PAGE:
Orthodox Icon of the Prophet JeremiahJeremiah 13:15-17: A Prophet’s Plea
15 Hear and give ear; do not be haughty, for the LORD has spoken.
16 Give glory to the LORD your God before he brings darkness,
and before your feet stumble on the mountains at twilight;
while you look for light, he turns it into gloom and makes it deep darkness.
17 But if you will not listen, my soul will weep in secret for your pride;
my eyes will weep bitterly and run down with tears,
because the LORD’s flock has been taken captive.
At the center of Israel’s life is the calling to hear (shema) which goes back to Deuteronomy 6:4
Hear, O Israel: The LORD is our God, the LORD alone
And again in this plea the people are called to hear and give hear, to look, to listen and in language characteristic of Deuteronomy’s blessings and curses there is the other side of “if you will not listen” but instead of seeing the consequences for the people we see the consequences for the prophet. The prophet makes his plea as one who is brokenhearted reaching out yet again to the people who have failed to listen to him throughout his ministry and yet his soul still weeps for them and his eyes run down with tears because they will bear the effects of their inability to (or choosing not to) hear.
Jeremiah 13: 18-27 Corrupted Identity
18 Say to the king and the queen mother;
“Take a lowly seat, for your beautiful crown has come down from your head.”
19 The towns of the Negeb are shut up with no one to open them;
all Judah is taken into exile, wholly taken into exile.
20 Lift up your eyes and see those who come from the north.
Where is the flock that was given you, your beautiful flock?
21 What will you say when they set as head over you those whom you have trained to be your allies?
Will not pangs take hold of you, like those of a woman in labor?
22 And if you say in your heart, “Why have these things come upon me?”
it is for the greatness of your iniquity that your skirts are lifted up, and you are violated.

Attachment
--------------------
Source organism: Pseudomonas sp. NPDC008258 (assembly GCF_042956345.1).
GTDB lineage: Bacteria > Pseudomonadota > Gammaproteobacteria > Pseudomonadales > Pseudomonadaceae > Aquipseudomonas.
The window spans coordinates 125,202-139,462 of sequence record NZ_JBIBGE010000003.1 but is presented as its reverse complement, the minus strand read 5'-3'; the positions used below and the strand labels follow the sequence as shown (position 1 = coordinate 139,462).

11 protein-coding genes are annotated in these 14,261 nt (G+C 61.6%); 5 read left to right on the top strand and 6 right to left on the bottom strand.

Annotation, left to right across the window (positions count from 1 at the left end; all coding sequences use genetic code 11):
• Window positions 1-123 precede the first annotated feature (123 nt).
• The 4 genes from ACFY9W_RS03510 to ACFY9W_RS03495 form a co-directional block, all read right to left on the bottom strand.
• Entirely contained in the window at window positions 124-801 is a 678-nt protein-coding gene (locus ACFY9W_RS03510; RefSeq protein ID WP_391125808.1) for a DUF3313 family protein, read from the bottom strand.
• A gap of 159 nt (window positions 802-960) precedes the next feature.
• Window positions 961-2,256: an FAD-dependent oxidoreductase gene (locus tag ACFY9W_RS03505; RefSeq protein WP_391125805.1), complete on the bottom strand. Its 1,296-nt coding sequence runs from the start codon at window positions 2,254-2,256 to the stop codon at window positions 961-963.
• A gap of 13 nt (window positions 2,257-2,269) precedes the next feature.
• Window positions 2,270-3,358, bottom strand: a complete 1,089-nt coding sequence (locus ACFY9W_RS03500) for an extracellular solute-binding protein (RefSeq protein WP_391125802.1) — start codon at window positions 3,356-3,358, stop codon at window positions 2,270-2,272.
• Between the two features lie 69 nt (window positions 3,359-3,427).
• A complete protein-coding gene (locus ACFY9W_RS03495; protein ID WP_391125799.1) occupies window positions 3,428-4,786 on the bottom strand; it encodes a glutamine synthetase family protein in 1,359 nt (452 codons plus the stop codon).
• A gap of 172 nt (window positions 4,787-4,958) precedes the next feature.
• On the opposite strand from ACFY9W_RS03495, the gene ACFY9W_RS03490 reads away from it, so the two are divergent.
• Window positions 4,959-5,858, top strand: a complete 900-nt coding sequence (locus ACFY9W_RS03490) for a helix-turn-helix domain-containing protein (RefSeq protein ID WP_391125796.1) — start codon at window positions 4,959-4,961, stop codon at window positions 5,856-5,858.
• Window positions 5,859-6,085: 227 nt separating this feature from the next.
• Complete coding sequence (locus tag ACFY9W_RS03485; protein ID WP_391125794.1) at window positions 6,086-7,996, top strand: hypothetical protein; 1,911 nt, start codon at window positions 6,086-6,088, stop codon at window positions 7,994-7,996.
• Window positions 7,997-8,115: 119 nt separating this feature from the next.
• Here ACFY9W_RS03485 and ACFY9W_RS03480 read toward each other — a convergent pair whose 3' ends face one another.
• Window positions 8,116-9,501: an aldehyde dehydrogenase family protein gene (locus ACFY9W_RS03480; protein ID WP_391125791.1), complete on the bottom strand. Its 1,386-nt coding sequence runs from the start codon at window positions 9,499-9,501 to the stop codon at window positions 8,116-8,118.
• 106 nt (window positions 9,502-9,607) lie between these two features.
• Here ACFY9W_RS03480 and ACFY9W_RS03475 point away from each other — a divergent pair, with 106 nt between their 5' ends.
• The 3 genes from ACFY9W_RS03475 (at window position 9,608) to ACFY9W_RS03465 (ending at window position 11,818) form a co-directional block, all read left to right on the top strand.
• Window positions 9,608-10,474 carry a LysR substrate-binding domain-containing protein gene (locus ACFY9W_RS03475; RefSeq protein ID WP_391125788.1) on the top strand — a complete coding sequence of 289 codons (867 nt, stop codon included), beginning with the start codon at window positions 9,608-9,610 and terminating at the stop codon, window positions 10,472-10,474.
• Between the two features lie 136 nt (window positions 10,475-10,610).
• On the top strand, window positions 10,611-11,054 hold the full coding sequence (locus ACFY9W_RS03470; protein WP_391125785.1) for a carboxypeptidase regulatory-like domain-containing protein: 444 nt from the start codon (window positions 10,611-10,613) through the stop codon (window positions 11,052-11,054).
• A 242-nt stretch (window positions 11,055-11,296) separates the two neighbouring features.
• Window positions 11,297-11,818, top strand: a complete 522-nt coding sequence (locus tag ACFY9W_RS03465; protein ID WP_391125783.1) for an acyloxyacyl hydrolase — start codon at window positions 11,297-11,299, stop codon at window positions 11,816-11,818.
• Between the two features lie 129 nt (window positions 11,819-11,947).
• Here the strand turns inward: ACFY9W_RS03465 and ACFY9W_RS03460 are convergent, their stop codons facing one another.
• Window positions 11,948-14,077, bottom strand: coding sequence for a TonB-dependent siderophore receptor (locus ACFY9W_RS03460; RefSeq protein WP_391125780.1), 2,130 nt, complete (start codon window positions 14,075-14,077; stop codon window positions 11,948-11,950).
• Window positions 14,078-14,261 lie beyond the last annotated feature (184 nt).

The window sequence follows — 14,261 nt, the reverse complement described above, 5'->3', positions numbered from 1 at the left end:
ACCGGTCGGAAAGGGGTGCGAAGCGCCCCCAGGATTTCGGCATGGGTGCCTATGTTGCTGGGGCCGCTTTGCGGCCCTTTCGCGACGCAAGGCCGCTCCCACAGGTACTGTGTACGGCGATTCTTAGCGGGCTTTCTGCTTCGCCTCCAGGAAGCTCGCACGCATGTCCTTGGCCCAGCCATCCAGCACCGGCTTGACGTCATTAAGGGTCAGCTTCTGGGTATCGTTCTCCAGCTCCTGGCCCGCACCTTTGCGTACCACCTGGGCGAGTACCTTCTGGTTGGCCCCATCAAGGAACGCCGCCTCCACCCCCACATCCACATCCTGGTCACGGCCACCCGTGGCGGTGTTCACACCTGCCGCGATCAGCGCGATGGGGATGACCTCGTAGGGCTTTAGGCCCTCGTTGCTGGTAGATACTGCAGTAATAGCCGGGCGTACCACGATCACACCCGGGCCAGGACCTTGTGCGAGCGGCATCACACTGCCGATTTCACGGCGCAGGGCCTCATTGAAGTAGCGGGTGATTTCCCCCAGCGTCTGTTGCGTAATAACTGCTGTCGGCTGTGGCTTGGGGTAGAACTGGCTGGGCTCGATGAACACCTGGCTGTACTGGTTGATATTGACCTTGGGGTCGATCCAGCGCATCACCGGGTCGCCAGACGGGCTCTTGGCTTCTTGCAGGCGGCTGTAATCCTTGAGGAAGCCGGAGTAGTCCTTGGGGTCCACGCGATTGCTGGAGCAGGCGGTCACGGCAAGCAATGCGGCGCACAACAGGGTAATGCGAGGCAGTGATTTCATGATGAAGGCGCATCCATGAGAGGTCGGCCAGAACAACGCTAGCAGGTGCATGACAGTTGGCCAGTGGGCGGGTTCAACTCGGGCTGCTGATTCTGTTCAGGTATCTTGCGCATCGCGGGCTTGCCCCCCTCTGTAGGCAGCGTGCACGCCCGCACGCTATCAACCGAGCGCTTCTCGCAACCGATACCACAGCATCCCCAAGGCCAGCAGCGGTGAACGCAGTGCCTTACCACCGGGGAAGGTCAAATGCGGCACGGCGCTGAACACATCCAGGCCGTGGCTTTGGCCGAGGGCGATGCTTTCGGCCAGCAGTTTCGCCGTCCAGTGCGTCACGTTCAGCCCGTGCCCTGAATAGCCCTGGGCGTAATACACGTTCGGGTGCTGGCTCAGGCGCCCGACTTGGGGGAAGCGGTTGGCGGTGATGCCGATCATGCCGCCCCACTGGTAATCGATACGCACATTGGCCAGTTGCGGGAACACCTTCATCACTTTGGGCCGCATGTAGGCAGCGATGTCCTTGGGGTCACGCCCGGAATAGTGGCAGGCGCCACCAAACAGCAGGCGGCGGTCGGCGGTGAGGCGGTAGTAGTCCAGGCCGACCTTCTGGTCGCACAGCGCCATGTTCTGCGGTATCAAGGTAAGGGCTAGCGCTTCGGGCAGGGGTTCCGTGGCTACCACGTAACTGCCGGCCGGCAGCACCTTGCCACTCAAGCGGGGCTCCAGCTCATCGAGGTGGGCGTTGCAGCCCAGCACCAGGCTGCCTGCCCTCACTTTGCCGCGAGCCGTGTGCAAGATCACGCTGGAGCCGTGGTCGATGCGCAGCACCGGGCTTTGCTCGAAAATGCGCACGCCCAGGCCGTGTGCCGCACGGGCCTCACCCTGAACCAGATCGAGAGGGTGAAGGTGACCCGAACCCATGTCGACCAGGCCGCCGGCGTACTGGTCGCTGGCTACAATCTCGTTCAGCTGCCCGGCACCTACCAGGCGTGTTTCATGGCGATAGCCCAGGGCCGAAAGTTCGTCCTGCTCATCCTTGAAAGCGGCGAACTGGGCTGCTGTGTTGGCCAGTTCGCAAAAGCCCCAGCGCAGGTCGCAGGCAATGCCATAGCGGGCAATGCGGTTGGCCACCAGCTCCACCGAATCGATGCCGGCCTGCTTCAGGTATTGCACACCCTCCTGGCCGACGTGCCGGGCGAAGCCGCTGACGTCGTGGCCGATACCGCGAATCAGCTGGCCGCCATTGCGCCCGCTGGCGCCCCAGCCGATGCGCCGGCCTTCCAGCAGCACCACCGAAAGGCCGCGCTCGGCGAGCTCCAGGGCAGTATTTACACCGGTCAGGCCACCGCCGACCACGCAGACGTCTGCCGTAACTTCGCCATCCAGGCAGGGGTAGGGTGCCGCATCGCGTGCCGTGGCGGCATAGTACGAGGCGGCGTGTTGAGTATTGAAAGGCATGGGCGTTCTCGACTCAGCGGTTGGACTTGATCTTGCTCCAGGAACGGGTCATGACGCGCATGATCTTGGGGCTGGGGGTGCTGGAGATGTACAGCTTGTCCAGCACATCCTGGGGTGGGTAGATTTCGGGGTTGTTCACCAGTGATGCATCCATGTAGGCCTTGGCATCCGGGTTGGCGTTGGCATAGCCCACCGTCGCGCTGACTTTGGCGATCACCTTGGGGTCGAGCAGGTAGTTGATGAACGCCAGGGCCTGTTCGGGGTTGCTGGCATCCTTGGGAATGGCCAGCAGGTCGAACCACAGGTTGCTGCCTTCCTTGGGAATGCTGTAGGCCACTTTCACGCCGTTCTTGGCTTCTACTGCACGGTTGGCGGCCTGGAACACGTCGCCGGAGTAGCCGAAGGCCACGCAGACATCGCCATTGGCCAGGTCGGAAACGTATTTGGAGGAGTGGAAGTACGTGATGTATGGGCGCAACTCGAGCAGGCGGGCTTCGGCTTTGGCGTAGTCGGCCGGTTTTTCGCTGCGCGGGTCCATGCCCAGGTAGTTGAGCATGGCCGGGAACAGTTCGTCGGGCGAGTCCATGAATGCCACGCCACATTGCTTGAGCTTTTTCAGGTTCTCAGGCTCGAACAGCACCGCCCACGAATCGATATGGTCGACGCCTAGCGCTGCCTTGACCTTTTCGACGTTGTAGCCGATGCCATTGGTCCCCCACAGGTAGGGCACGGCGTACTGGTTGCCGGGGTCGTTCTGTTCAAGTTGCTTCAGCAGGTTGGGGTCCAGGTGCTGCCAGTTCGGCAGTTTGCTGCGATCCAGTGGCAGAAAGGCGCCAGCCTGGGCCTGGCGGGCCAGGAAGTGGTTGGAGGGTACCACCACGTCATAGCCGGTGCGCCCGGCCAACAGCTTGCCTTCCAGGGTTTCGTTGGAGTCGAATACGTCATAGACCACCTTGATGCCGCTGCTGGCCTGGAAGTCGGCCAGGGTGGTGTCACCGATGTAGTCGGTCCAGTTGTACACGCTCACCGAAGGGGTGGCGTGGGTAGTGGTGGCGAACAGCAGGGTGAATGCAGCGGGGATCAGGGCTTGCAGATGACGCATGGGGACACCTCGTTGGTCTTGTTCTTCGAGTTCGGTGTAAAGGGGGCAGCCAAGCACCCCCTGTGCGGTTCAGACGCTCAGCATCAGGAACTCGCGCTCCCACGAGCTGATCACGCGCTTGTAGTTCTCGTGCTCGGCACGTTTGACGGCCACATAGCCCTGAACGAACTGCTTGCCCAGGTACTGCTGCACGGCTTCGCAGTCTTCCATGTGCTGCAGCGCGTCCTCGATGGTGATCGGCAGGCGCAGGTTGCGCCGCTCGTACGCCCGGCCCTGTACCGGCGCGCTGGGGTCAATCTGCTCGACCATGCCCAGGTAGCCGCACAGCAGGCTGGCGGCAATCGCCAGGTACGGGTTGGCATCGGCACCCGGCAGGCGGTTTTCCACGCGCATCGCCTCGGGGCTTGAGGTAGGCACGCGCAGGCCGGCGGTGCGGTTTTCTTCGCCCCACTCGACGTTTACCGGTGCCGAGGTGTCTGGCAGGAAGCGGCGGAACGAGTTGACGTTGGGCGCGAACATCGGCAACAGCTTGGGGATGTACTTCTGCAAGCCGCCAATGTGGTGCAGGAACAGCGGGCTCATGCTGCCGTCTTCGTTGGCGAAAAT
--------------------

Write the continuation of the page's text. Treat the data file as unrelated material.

23 Can Ethiopians change their skin or leopards their spots?
Then also you can do good who are accustomed to do evil.
24 I will scatter you like chaff driven by the wind from the desert.
25 This is your lot, the portion I have measured out to you, says the LORD,
because you have forgotten me and trusted in lies.
26 I myself will lift up your skirts over your face, and your shame will be seen.
27 I have seen your abominations, your adulteries and neighings,
your shameless prostitutions on the hills of the countryside.
Woe to you, O Jerusalem! How long will it be before you are made clean?
Everything is going to change and nothing is going to change. Everything external will change among the people, the king and queen mother will lose their places, places that were once open in hospitality will be closed by conflict, the honored will become dishonored and the powerful will find themselves powerless. But the prophet or God also has little hope or belief that anything will change, that the people’s identity has been corrupted and they are less likely to change their ways than a person is able to change the color of their skin or a leopard could have its spots removed. The desire is for the unclean to be made clean, but the 13th chapter ends in woe not knowing what it will take for the people to have a new heart placed within them and a new sense of identity as the people of God to live out of. They will need eyes to see and ears to hear, but for now the prophet sees them content in their deafness and blindness, unaware of their shame and their brokenness.